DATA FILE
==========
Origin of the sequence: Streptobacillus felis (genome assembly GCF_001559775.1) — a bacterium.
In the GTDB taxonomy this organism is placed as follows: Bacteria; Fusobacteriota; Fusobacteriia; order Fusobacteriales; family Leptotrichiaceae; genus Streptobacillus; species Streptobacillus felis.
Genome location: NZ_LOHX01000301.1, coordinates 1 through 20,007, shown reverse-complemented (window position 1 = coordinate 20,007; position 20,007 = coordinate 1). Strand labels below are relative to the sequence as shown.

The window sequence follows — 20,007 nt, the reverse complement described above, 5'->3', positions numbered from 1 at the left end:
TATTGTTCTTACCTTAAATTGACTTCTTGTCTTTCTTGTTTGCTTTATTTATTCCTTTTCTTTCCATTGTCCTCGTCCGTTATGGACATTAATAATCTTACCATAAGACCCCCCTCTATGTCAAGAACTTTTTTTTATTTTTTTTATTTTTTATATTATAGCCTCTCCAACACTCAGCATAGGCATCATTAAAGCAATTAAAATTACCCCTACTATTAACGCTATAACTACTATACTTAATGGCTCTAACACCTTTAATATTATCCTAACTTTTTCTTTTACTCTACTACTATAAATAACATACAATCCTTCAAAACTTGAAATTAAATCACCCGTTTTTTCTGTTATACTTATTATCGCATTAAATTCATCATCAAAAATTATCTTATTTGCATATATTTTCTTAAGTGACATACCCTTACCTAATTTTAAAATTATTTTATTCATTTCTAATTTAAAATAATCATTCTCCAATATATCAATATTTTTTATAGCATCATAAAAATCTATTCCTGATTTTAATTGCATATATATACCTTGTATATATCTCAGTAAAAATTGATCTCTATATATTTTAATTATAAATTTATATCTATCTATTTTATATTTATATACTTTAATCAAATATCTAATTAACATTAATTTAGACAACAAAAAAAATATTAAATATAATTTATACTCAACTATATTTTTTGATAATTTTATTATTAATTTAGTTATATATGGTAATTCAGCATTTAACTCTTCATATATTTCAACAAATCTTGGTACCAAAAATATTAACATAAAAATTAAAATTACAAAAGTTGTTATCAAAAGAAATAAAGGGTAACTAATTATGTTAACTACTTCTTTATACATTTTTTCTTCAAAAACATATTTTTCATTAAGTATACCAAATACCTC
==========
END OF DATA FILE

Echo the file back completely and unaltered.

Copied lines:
Origin of the sequence: Streptobacillus felis (genome assembly GCF_001559775.1) — a bacterium.
In the GTDB taxonomy this organism is placed as follows: Bacteria; Fusobacteriota; Fusobacteriia; order Fusobacteriales; family Leptotrichiaceae; genus Streptobacillus; species Streptobacillus felis.
Genome location: NZ_LOHX01000301.1, coordinates 1 through 20,007, shown reverse-complemented (window position 1 = coordinate 20,007; position 20,007 = coordinate 1). Strand labels below are relative to the sequence as shown.

The window sequence follows — 20,007 nt, the reverse complement described above, 5'->3', positions numbered from 1 at the left end:
TATTGTTCTTACCTTAAATTGACTTCTTGTCTTTCTTGTTTGCTTTATTTATTCCTTTTCTTTCCATTGTCCTCGTCCGTTATGGACATTAATAATCTTACCATAAGACCCCCCTCTATGTCAAGAACTTTTTTTTATTTTTTTTATTTTTTATATTATAGCCTCTCCAACACTCAGCATAGGCATCATTAAAGCAATTAAAATTACCCCTACTATTAACGCTATAACTACTATACTTAATGGCTCTAACACCTTTAATATTATCCTAACTTTTTCTTTTACTCTACTACTATAAATAACATACAATCCTTCAAAACTTGAAATTAAATCACCCGTTTTTTCTGTTATACTTATTATCGCATTAAATTCATCATCAAAAATTATCTTATTTGCATATATTTTCTTAAGTGACATACCCTTACCTAATTTTAAAATTATTTTATTCATTTCTAATTTAAAATAATCATTCTCCAATATATCAATATTTTTTATAGCATCATAAAAATCTATTCCTGATTTTAATTGCATATATATACCTTGTATATATCTCAGTAAAAATTGATCTCTATATATTTTAATTATAAATTTATATCTATCTATTTTATATTTATATACTTTAATCAAATATCTAATTAACATTAATTTAGACAACAAAAAAAATATTAAATATAATTTATACTCAACTATATTTTTTGATAATTTTATTATTAATTTAGTTATATATGGTAATTCAGCATTTAACTCTTCATATATTTCAACAAATCTTGGTACCAAAAATATTAACATAAAAATTAAAATTACAAAAGTTGTTATCAAAAGAAATAAAGGGTAACTAATTATGTTAACTACTTCTTTATACATTTTTTCTTCAAAAACATATTTTTCATTAAGTATACCAAATACCTC